Toyota Financing Arm Fined $60 Million for Multiple Violations

Toyota Motor Credit ran a dead-end cancellation hotline, withheld refunds, and hurt consumers’ credit reports, the Consumer Financial Protection Bureau says.

A consumer protection law book lays on a table with a gavel next to it.
(Image credit: Zerbor, Getty Images)

Toyota's U.S.-based financing arm was fined $60 million Monday by a government consumer watchdog group for preventing auto buyers from canceling unwanted add-ons to their car loans, and other illegal practices. 

The Consumer Financial Protection Bureau (CFPB) said that Toyota Motor Credit Corporation (TMCC) violated the Consumer Financial Protection Act and the Fair Credit Reporting Act by stopping borrowers from canceling product bundles that added to their car payments, withholding or issuing incorrect refunds, and falsely claiming that borrowers had missed payments — which hurt their credit reports.

After thousands of complaints by consumers, a CFPB investigation found that TMCC prevented consumers from canceling bundled coverage products, including Guaranteed Asset Protection and Credit Life and Accidental Health insurance, by making the process “unreasonably difficult.” Consumers who tried to cancel over the phone were sent to a hotline operated by employees whose job it was to dissuade cancellations, the CFPB said. About 118,000 consumer calls were routed to this hotline between 2016 and 2021, and consumers had to verbally request a cancellation three times before a TMCC employee would tell them that they could only cancel by sending a written request.

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TMCC also failed to refund, or issued incorrect refunds, for prepaid premiums to consumers who had paid off their loans or ended their leases early. Toyota's U.S.-based financing arm also falsely reported customer accounts as delinquent to consumer reporting agencies, even though the leased vehicles had already been returned.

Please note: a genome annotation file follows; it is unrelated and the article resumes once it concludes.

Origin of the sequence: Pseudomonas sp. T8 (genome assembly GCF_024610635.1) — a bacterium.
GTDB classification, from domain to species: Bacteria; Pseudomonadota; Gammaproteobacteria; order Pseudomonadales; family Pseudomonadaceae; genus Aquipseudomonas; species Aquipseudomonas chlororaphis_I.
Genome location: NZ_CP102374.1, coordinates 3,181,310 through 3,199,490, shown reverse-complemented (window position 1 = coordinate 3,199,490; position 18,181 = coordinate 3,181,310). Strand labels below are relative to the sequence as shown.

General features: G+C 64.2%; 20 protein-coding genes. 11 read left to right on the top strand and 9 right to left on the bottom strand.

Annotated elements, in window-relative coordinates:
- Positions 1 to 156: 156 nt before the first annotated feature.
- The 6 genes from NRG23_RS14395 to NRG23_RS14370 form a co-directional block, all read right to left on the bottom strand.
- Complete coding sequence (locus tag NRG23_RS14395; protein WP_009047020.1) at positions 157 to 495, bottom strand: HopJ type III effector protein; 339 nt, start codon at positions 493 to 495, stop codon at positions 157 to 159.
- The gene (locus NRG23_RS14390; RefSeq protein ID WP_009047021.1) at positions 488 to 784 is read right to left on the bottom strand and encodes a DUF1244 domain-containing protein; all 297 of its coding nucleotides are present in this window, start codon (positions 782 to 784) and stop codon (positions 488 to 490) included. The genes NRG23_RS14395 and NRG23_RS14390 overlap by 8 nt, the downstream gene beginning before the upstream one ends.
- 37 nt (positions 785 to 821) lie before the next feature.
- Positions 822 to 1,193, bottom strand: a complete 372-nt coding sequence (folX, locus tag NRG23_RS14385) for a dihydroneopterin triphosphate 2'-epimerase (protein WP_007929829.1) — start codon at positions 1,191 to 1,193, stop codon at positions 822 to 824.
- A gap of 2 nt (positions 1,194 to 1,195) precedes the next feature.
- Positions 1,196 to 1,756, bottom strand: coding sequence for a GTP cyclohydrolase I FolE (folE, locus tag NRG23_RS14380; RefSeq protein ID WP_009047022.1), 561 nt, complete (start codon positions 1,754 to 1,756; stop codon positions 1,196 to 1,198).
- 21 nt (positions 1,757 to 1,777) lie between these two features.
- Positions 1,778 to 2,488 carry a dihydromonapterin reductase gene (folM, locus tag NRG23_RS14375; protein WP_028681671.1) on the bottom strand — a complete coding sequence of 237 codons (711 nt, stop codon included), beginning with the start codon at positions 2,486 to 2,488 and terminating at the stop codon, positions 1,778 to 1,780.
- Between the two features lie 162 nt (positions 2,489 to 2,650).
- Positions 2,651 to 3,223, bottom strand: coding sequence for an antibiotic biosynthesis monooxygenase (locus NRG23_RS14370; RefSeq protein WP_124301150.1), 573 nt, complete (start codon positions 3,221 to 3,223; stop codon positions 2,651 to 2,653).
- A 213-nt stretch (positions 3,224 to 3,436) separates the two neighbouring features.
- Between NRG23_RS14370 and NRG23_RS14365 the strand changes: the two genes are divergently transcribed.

Toyota Motor Credit is required to:

  • Pay $48 million to consumers, including nearly $32 million to people who didn't receive refunds, $9.9 million to people who tried to cancel their coverage but weren't allowed to, $6 million to those whose credit was harmed by false reports sent to consumer reporting companies, and at least $52,000 to people who received the wrong refund when canceling their service agreements.
  • Stop illegal practices, including paying employees based on their ability to get consumers to stay in bundled products. TMCC also has to make it easier for consumers to cancel coverage, monitor dealer partners who sell the add-ons to consumers, and let consumers know how they can cancel or remove the add-ons online or through the mail. 
  • Pay a $12 million fine to the CFPB’s victims relief fund.

"Toyota's lending arm illegally withheld refunds, made borrowers run through obstacle courses to cancel unwanted services, and tarnished their credit reports," CFPB Director Rohit Chopra said in a statement. "Given the growing burdens of auto loan payments on Americans, we will continue to pursue large auto lenders that cheat their customers."

What does the CFPB do?

The CFPB sends about 25,000 complaints about financial products or services to companies for a response each week, and most companies respond within 15 days. Consumers can submit complaints by visiting the CFPB’s website or by calling (855) 411-CFPB (2372).

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Joey Solitro

Joey Solitro is a freelance financial journalist at Kiplinger with more than a decade of experience. A longtime equity analyst, Joey has covered a range of industries for media outlets including The Motley Fool, Seeking Alpha, Market Realist, and TipRanks. Joey holds a bachelor's degree in business administration.